Pictures and sound have now been sync’d up. I call Simon again to find out what DV format he wants tapes in for acquisition to his laptop edit suite, Final Cut Pro. He isn’t sure. He’ll call me back. I call Stanley Productions to get a price for transferring rushes to DV. It’s £105 plus VAT. Will this include timecode? Opinions differ.
Frustrated, I speak to a friend named Richard who has been building edit suites in his spare room in St Albans for the past few years. Richard tells me timecode on DV is hit and miss. MiniDV, he is pretty certain, doesn’t include it. DVCAM, on the other hand (Panasonic’s rival tape format), *does* include this necessary digital editing component.
DVCAM it is then. I call Simon back with this news and chat to his answerphone for a while. This happens a few times. I buy a computer magazine and consider buying my own edit suite. The dream machine seems to be a top of the range Apple PowerBook with a DVD-R and Final Cut Pro installed. However, PC’s are considerably cheaper. I read around the subject and immerse myself in the conflicting opinions.
Somewhere along the line, I call up Perry Mitchell, a video consulted who posts regularly to the Shooting People filmmakers forum and the Guild Of Television Cameramen mailing list. Perry has set himself up with solutions for people just like me. He can transfer my rushes from DigiBeta on to a portable hard drive for editing. He’ll then rent this out on a daily basis while the edit takes place.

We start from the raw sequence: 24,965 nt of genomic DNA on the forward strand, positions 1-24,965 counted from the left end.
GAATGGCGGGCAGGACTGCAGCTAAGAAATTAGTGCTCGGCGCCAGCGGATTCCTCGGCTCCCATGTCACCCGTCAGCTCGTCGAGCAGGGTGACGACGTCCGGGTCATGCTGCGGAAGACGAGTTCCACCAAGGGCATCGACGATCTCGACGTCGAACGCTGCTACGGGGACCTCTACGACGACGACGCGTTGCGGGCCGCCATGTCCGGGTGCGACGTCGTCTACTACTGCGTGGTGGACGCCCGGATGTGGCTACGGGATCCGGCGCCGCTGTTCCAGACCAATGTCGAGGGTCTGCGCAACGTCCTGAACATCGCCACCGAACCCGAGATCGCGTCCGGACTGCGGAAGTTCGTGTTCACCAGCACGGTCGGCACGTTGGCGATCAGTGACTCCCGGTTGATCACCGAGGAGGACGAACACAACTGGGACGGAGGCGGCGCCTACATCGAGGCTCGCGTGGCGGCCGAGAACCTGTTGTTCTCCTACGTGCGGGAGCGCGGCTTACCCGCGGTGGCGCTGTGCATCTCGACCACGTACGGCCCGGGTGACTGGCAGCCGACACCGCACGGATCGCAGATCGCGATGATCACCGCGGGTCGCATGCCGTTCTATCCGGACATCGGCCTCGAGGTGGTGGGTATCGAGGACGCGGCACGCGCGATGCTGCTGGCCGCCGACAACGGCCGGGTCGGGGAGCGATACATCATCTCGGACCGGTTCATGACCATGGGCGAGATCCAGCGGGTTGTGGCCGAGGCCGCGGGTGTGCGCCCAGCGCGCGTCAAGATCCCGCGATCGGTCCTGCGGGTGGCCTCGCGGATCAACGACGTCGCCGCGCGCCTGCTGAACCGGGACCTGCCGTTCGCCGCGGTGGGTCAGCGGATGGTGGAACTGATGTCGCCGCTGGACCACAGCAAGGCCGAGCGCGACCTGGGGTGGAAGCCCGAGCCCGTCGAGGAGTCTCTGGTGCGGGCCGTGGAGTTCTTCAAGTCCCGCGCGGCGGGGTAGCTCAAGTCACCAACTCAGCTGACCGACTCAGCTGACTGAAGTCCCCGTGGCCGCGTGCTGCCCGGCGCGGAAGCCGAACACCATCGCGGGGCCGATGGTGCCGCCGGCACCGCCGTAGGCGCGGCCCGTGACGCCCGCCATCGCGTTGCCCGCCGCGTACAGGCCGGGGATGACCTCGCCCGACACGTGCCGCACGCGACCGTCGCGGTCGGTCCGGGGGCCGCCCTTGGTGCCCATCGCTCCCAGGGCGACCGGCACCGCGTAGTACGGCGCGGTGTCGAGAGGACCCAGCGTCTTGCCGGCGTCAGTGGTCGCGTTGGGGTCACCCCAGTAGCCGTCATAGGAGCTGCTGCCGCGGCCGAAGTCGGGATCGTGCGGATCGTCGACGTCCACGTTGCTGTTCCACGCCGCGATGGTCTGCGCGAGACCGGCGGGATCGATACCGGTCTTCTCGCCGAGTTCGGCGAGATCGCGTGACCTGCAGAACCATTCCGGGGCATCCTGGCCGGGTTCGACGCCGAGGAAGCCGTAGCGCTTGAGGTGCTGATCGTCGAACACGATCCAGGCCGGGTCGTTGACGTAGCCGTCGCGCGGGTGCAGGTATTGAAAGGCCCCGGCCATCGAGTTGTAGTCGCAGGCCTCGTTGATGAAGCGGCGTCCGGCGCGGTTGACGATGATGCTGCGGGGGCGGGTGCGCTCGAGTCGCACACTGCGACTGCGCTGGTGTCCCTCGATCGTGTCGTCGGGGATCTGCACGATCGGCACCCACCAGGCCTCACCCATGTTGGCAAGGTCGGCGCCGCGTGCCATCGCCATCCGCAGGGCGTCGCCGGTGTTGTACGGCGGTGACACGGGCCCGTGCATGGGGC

Nice. Even nicer is that, a few days later, once the ten minute film is complete, you dump it down on to Perry’s portable drive, take it back to him and he uses it to conform the DigiBeta in what’s known as an online edit. Conforming means he creates a new DigiBeta from the master, matching each edit, cut for cut, as produced by Final Cut Pro (FCP).
Simon, meanwhile appears to have vanished. I hum. I hah. I talk about my usual editing delay frustrations to a few friends. I go and look at Richard’s Adobe Premiere suite and see what it can do. It’s easy-peasy lemon squeezy. Just drag and drop clips on to the timeline, trim them up and play them in sequence, in real time. Hard to believe this kind of functioning was restricted solely to high end system like Avid only a few years ago.
Like a word processor, desktop editing makes cutting video possible for anyone. Also just as a WP package doesn’t automatically make someone a writer–they replace the painfully tedious processes of hot metal and offset litho paste-up–FCP or Premiere replace the tedium of physical splicing on a Steenbeck but won’t make someone an editor on their own. Nevertheless, I’m fairly confident in my editing skills and know I can polish them. Hey, if Markux can get into desktop editing, I really should bite the bullet. So I do.
My new one gig PowerMac should be in my hands early January, complete with FCP, Photoshop, Illustrator, After Effects, Dreamweaver, Shockwave Flash, MS Office and various other goodies. My mortgage will probably go up by a few thousand in the next few weeks accordingly but this is a serious investment in my future. So, if anyone wants any showreels cutting or DVD authoring done early next year, please get in touch. Reasonable rates.
Actually, thinking aloud, I can even use it as back up to run some training in sound and lighting craft for the BBC Film Club next year. Mmmm. Nice.